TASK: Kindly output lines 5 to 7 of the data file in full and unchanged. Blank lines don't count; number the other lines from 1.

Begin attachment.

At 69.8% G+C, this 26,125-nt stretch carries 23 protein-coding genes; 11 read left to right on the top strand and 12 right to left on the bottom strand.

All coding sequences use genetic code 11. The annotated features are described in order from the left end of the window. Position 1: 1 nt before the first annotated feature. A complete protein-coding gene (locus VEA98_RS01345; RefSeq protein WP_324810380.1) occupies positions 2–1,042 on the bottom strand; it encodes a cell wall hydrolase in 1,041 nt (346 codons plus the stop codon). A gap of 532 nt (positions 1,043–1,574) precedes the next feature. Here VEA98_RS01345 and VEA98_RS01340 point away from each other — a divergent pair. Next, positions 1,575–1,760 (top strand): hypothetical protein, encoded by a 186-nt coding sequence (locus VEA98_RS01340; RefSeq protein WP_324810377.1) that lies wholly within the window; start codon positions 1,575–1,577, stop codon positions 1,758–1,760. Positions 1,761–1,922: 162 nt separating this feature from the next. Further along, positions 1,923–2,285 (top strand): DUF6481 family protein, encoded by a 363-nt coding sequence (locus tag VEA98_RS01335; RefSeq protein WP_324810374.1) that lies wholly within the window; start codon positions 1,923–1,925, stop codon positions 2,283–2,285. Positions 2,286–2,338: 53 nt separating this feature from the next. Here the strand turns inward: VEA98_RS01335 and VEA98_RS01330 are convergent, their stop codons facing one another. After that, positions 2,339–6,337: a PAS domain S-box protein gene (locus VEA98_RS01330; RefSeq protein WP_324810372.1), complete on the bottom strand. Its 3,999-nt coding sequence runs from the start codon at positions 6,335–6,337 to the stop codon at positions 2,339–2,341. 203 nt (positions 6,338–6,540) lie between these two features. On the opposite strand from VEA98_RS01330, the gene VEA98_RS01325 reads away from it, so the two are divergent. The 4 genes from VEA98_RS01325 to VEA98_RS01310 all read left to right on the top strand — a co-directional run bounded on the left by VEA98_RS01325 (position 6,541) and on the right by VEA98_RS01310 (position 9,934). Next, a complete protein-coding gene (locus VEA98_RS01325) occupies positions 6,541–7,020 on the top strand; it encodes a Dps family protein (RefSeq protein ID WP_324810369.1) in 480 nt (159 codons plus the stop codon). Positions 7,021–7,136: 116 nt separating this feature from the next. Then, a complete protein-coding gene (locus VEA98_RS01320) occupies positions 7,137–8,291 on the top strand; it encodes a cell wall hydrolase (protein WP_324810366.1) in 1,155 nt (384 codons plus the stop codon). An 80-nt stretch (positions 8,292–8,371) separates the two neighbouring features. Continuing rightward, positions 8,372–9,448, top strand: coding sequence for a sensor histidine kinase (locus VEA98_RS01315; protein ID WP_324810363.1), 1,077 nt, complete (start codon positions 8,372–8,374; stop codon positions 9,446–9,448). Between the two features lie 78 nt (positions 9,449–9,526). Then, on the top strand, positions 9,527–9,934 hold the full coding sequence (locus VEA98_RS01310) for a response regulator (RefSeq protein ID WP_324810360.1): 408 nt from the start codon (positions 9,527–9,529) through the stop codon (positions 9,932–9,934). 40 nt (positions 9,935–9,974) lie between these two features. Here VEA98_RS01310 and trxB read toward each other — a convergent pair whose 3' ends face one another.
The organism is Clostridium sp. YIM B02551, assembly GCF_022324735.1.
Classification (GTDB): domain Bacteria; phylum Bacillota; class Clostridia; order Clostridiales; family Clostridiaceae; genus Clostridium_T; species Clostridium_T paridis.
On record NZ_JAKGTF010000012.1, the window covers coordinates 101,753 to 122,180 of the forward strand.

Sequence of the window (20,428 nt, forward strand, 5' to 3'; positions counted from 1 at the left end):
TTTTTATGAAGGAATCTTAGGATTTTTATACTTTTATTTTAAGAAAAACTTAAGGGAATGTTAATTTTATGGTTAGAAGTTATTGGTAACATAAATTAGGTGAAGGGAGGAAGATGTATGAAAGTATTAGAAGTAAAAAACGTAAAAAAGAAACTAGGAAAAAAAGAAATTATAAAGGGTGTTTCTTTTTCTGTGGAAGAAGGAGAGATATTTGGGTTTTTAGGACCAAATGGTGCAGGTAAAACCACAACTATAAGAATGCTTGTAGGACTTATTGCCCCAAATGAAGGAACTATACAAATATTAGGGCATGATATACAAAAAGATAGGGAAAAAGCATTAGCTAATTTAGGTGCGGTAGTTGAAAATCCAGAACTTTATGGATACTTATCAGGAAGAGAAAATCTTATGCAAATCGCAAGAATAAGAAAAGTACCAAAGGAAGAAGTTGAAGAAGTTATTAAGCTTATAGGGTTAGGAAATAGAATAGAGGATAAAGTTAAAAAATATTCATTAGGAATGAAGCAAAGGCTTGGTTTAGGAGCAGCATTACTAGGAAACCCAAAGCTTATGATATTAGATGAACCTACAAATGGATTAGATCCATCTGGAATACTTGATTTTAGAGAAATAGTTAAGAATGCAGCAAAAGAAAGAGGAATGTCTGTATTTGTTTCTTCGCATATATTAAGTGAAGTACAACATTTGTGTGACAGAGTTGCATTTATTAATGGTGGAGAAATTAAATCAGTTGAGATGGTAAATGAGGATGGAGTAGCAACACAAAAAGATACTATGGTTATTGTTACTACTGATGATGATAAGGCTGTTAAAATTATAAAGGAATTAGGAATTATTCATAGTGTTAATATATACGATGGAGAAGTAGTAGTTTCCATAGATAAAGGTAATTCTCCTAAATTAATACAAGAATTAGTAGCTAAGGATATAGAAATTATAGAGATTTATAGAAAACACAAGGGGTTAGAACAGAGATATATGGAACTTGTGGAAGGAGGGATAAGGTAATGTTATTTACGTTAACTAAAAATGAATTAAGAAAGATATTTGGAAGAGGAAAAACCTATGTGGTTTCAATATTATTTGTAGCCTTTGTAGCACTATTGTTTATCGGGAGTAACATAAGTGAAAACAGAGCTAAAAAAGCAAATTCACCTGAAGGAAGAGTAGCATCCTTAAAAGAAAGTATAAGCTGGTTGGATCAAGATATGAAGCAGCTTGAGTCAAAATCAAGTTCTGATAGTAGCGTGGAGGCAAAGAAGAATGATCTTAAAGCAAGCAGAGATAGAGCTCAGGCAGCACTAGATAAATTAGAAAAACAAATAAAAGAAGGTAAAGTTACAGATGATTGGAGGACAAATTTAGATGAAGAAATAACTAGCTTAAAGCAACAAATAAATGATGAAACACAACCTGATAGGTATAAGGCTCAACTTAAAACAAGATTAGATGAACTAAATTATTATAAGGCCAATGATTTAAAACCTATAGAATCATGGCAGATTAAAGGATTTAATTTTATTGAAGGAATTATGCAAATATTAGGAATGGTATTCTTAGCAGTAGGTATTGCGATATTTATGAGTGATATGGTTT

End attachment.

On record NZ_JAKGTF010000012.1, the window covers coordinates 101,753 to 122,180 of the forward strand.

Sequence of the window (20,428 nt, forward strand, 5' to 3'; positions counted from 1 at the left end):
TTTTTATGAAGGAATCTTAGGATTTTTATACTTTTATTTTAAGAAAAACTTAAGGGAATGTTAATTTTATGGTTAGAAGTTATTGGTAACATAAATTAGGTGAAGGGAGGAAGATGTATGAAAGTATTAGAAGTAAAAAACGTAAAAAAGAAACTAGGAAAAAAAGAAATTATAAAGGGTGTTTCTTTTTCTGTGGAAGAAGGAGAGATATTTGGGTTTTTAGGACCAAATGGTGCAGGTAAAACCACAACTATAAGAATGCTTGTAGGACTTATTGCCCCAAATGAAGGAACTATACAAATATTAGGGCATGATATACAAAAAGATAGGGAAAAAGCATTAGCTAATTTAGGTGCGGTAGTTGAAAATCCAGAACTTTATGGATACTTATCAGGAAGAGAAAATCTTATGCAAATCGCAAGAATAAGAAAAGTACCAAAGGAAGAAGTTGAAGAAGTTATTAAGCTTATAGGGTTAGGAAATAGAATAGAGGATAAAGTTAAAAAATATTCATTAGGAATGAAGCAAAGGCTTGGTTTAGGAGCAGCATTACTAGGAAACCCAAAGCTTATGATATTAGATGAACCTACAAATGGATTAGATCCATCTGGAATACTTGATTTTAGAGAAATAGTTAAGAATGCAGCAAAAGAAAGAGGAATGTCTGTATTTGTTTCTTCGCATATATTAAGTGAAGTACAACATTTGTGTGACAGAGTTGCATTTATTAATGGTGGAGAAATTAAATCAGTTGAGATGGTAAATGAGGATGGAGTAGCAACACAAAAAGATACTATGGTTATTGTTACTACTGATGATGATAAGGCTGTTAAAATTATAAAGGAATTAGGAATTATTCATAGTGTTAATATATACGATGGAGAAGTAGTAGTTTCCATAGATAAAGGTAATTCTCCTAAATTAATACAAGAATTAGTAGCTAAGGATATAGAAATTATAGAGATTTATAGAAAACACAAGGGGTTAGAACAGAGATATATGGAACTTGTGGAAGGAGGGATAAGGTAATGTTATTTACGTTAACTAAAAATGAATTAAGAAAGATATTTGGAAGAGGAAAAACCTATGTGGTTTCAATATTATTTGTAGCCTTTGTAGCACTATTGTTTATCGGGAGTAACATAAGTGAAAACAGAGCTAAAAAAGCAAATTCACCTGAAGGAAGAGTAGCATCCTTAAAAGAAAGTATAAGCTGGTTGGATCAAGATATGAAGCAGCTTGAGTCAAAATCAAGTTCTGATAGTAGCGTGGAGGCAAAGAAGAATGATCTTAAAGCAAGCAGAGATAGAGCTCAGGCAGCACTAGATAAATTAGAAAAACAAATAAAAGAAGGTAAAGTTACAGATGATTGGAGGACAAATTTAGATGAAGAAATAACTAGCTTAAAGCAACAAATAAATGATGAAACACAACCTGATAGGTATAAGGCTCAACTTAAAACAAGATTAGATGAACTAAATTATTATAAGGCCAATGATTTAAAACCTATAGAATCATGGCAGATTAAAGGATTTAATTTTATTGAAGGAATTATGCAAATATTAGGAATGGTATTCTTAGCAGTAGGTATTGCGATATTTATGAGTGATATGGTTT